Quality vs value: the case of The Kettering Incident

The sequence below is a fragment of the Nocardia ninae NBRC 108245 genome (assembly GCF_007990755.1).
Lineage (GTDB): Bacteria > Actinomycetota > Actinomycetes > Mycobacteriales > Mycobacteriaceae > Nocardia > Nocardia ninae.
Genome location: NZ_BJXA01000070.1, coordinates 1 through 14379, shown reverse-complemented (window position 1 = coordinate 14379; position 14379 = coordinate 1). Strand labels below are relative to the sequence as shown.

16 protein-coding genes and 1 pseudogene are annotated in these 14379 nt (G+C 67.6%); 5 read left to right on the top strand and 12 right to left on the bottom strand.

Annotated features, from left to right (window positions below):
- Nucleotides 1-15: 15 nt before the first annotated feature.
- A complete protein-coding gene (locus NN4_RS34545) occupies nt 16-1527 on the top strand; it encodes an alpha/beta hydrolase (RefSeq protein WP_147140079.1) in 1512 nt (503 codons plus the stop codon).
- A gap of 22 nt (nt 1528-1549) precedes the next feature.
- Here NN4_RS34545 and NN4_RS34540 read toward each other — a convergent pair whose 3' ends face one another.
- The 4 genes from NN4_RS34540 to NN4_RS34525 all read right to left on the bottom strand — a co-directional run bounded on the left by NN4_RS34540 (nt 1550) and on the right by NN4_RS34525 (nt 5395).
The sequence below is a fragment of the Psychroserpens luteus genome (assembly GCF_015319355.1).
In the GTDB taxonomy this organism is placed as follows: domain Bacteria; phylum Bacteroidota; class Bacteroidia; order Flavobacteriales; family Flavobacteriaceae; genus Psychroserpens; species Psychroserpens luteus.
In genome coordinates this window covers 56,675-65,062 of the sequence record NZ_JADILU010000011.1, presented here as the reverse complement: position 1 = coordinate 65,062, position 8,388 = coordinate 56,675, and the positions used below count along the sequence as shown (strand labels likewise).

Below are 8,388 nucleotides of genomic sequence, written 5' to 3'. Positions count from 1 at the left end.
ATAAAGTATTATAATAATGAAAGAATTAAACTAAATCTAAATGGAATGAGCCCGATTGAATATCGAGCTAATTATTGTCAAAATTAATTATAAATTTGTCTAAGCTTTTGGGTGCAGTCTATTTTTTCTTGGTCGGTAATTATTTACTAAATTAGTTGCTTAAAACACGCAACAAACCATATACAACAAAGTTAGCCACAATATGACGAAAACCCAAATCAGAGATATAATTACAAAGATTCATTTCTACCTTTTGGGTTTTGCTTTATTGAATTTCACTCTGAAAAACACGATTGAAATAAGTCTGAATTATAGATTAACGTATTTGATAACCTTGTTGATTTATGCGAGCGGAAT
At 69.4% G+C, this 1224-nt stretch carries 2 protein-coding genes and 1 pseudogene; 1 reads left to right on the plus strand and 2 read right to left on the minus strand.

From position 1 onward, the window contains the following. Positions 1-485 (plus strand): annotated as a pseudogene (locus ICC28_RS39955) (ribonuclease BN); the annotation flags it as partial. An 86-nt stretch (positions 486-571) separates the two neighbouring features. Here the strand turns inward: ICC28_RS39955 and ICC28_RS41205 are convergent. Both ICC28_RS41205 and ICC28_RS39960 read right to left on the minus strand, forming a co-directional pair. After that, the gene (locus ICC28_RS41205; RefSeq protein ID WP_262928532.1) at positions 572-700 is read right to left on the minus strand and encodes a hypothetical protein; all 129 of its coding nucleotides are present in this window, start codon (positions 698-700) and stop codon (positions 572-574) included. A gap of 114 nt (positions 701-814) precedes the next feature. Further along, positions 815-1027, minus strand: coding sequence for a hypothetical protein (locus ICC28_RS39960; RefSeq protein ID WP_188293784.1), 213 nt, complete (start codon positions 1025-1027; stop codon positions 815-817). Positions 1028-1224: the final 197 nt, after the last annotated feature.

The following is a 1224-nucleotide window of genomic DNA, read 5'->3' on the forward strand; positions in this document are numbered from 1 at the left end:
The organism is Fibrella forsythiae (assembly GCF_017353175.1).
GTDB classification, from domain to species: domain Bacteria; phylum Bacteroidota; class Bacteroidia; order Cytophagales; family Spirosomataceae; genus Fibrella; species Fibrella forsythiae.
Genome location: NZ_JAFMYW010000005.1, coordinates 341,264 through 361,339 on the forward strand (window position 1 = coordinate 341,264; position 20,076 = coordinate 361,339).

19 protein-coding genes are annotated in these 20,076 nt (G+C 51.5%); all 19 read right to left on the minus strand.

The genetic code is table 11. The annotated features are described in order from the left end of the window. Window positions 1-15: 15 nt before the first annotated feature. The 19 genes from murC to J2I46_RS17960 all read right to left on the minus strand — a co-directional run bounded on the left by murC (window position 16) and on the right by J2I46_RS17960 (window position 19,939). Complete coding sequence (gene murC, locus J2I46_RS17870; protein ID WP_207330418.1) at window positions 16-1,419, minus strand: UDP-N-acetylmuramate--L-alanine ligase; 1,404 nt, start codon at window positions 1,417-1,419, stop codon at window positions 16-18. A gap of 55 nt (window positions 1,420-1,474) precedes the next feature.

According to actor Kevin Spacey in his James McTaggart Memorial Lecture delivered at the Edinburgh Festival in 2013, four years before he would be accused of sexual misconduct in the fall out from the notorious Harvey Weinstein affair that rocked the screen industry to its core, if it takes every artistic medium several decades to find 'its footing and be recognised as a legitimate art form', it was only 'in the past decade' that television had finally achieved this status. This claim will immediately raise the eyebrows of television scholars everywhere who have long been involved in debates about 'quality' and 'art' in relation to the history of the medium (Brunsdon 1990; McCabe and Akass 2012; Thompson 2007). In Spacey's opinion, television's elevation to the category of 'art' was largely the result of a number of 'quality' drama television productions created by the recent pioneers of cable TV His select list begins somewhat predictably with the American HBO production of The Sopranos and concluded with House of Cards, a Netflix production in which Spacey was also starring at the time as the Machiavellian politician, Frank Underwood. This performance would subsequently win him a Golden Globe Award in 2015 for best actor in a television series, although his role has since been written out of the series.